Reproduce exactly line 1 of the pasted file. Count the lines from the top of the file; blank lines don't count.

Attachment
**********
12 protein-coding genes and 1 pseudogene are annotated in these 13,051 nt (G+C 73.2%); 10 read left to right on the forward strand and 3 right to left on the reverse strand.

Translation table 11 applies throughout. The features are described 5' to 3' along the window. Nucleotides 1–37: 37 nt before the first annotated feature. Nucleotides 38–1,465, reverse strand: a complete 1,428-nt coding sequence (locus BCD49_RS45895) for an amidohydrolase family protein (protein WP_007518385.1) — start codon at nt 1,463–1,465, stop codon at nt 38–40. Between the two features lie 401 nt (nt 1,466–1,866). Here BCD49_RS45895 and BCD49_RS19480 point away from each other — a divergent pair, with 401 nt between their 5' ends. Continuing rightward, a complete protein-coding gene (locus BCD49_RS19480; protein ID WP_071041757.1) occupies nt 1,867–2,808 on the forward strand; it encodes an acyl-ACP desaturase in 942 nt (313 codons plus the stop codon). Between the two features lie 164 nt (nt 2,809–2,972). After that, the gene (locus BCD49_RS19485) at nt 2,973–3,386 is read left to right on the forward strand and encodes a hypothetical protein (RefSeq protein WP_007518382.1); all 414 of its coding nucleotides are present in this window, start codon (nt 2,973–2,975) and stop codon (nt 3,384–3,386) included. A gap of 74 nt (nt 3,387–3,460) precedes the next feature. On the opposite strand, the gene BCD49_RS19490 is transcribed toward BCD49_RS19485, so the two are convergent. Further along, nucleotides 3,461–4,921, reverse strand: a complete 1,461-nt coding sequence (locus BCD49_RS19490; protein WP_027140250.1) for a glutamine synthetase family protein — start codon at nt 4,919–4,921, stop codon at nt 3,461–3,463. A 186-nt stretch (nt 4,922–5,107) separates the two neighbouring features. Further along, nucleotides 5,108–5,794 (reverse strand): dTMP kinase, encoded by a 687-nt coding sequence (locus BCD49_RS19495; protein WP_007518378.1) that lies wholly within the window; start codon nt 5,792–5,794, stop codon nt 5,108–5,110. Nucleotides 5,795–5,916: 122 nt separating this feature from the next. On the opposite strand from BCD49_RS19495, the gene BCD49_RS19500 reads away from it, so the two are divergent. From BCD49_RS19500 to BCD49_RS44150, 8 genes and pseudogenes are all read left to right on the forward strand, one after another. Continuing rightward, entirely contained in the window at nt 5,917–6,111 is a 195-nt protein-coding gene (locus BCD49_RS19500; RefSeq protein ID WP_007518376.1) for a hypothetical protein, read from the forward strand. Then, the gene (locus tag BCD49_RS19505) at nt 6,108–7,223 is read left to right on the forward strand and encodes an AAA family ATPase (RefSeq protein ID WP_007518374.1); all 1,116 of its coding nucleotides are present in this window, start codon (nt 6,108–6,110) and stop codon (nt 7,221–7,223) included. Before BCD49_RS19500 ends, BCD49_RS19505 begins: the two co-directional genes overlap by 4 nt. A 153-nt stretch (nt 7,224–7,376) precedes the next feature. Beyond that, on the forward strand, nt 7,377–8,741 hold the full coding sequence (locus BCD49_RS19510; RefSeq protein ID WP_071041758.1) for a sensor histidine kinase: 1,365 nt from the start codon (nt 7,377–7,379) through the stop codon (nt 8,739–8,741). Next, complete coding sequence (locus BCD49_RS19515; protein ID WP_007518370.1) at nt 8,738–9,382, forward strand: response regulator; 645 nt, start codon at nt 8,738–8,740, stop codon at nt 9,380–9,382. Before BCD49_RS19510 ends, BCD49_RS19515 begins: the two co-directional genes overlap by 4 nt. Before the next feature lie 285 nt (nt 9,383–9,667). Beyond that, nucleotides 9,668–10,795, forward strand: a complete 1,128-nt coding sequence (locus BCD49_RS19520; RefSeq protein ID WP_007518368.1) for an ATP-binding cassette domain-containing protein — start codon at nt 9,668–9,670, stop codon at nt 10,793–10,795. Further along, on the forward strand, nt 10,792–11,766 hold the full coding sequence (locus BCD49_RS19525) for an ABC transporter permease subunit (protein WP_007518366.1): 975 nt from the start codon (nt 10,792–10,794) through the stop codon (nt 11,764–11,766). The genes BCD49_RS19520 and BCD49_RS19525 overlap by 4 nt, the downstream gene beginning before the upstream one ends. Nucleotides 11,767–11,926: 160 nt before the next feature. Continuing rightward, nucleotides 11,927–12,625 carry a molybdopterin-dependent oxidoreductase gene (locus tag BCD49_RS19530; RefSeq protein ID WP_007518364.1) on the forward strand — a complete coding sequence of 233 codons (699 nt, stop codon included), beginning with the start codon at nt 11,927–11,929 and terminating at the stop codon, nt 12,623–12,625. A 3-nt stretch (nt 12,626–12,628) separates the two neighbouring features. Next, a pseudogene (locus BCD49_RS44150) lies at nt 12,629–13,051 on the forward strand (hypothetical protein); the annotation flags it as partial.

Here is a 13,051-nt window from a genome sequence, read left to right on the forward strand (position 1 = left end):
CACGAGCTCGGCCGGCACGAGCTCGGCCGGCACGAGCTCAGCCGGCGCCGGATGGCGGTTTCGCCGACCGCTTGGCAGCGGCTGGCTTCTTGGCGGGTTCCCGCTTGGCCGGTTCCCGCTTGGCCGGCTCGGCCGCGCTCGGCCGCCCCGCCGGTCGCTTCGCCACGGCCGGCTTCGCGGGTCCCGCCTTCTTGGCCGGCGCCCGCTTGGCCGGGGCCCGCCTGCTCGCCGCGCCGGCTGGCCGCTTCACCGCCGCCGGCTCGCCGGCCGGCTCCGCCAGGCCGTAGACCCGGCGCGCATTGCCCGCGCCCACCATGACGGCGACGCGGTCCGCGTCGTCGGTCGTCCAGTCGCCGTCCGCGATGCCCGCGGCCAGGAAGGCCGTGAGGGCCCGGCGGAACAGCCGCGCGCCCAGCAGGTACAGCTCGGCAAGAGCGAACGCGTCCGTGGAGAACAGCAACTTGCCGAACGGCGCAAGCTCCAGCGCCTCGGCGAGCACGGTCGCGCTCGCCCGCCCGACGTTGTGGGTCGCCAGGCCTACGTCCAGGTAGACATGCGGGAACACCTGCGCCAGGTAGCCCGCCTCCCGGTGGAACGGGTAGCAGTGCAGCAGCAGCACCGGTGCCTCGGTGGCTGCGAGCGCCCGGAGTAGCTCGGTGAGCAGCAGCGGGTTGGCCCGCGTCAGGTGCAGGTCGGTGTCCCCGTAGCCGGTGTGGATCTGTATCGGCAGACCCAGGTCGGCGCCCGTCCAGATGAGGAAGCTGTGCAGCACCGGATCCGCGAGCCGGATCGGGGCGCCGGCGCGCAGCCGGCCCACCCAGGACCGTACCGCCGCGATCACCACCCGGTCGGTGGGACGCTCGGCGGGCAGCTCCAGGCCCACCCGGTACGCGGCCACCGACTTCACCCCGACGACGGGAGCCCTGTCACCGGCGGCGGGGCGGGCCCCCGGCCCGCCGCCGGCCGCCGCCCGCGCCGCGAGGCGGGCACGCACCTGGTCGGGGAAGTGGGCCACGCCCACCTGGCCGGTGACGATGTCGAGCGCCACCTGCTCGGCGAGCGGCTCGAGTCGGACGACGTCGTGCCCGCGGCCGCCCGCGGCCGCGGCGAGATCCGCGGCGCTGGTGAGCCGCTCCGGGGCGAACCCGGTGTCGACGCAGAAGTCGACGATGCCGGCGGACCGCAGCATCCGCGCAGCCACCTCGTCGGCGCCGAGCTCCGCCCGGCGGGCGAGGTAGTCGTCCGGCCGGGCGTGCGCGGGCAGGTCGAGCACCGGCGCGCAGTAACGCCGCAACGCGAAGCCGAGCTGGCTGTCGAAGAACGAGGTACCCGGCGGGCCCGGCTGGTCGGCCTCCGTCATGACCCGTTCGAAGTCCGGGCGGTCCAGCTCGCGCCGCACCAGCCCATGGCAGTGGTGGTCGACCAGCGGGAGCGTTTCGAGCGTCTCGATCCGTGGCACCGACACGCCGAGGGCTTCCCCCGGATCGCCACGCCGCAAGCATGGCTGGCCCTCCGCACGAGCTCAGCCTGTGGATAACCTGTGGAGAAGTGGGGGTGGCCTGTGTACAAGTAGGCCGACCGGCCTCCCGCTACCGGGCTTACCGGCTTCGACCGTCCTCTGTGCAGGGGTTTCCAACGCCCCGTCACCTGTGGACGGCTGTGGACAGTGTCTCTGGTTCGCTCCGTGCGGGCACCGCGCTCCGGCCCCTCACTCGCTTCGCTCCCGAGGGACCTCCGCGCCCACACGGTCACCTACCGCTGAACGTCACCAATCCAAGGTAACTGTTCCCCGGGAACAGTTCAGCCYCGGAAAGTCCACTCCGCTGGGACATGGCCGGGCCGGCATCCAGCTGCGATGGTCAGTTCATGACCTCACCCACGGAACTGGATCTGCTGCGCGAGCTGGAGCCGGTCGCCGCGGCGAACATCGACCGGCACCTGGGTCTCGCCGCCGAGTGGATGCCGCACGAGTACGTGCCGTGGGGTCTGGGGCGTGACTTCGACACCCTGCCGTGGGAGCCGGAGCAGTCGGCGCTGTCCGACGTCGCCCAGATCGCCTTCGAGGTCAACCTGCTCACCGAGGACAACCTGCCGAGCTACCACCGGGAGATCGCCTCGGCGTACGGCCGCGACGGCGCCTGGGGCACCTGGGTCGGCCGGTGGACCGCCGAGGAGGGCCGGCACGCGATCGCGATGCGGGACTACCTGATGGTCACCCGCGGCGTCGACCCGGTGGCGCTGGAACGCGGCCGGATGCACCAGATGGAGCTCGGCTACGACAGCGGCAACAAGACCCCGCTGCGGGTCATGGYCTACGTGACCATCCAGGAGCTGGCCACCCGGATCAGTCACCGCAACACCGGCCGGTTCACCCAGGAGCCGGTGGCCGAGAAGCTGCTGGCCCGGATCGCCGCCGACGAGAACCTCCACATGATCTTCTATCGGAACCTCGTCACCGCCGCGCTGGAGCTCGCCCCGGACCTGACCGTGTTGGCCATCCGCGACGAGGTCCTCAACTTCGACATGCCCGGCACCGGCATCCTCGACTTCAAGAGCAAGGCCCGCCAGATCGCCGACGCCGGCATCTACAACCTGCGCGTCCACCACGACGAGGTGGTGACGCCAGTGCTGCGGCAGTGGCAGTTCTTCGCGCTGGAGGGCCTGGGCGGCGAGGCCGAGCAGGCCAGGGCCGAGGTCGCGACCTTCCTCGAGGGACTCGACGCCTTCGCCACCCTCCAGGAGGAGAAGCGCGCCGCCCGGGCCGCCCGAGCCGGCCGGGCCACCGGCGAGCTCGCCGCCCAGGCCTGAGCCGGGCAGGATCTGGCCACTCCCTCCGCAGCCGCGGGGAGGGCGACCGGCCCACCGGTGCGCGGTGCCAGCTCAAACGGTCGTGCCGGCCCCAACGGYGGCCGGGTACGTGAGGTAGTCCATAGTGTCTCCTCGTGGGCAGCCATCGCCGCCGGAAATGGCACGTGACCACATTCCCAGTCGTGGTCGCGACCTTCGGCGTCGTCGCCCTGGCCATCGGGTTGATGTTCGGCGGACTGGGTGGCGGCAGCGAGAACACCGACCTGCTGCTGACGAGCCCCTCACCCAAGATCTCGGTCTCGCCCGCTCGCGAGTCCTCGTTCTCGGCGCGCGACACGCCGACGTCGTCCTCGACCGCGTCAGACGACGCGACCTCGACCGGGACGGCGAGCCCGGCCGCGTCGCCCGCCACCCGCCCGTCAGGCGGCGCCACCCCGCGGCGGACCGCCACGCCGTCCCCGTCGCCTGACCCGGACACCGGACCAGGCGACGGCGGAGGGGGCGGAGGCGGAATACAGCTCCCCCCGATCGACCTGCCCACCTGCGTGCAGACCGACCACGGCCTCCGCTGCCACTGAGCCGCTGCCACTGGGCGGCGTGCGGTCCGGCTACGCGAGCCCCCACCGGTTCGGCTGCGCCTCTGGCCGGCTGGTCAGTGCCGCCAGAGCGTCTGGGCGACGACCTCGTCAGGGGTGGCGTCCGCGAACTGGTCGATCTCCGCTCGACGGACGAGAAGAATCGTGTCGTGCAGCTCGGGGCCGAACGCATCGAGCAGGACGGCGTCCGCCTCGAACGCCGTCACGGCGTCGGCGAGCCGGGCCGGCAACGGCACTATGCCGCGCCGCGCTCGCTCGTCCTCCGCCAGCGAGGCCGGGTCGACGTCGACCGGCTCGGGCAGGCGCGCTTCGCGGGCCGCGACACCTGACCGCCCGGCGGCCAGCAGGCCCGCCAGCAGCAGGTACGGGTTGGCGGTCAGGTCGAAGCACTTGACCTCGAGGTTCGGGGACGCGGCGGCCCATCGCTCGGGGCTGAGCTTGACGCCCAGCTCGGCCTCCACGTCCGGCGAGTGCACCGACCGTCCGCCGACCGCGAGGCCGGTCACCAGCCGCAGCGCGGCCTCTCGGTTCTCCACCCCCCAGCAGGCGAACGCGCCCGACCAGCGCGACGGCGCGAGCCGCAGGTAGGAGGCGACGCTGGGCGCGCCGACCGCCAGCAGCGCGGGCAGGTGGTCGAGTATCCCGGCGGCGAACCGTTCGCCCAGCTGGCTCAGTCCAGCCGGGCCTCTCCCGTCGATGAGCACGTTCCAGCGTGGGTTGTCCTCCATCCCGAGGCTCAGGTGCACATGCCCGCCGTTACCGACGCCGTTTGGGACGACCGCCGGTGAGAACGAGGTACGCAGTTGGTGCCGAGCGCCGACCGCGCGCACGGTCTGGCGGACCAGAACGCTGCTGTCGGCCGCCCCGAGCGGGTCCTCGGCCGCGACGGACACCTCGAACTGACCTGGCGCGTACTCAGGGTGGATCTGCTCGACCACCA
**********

12 protein-coding genes and 1 pseudogene are annotated in these 13,051 nt (G+C 73.2%); 10 read left to right on the forward strand and 3 right to left on the reverse strand.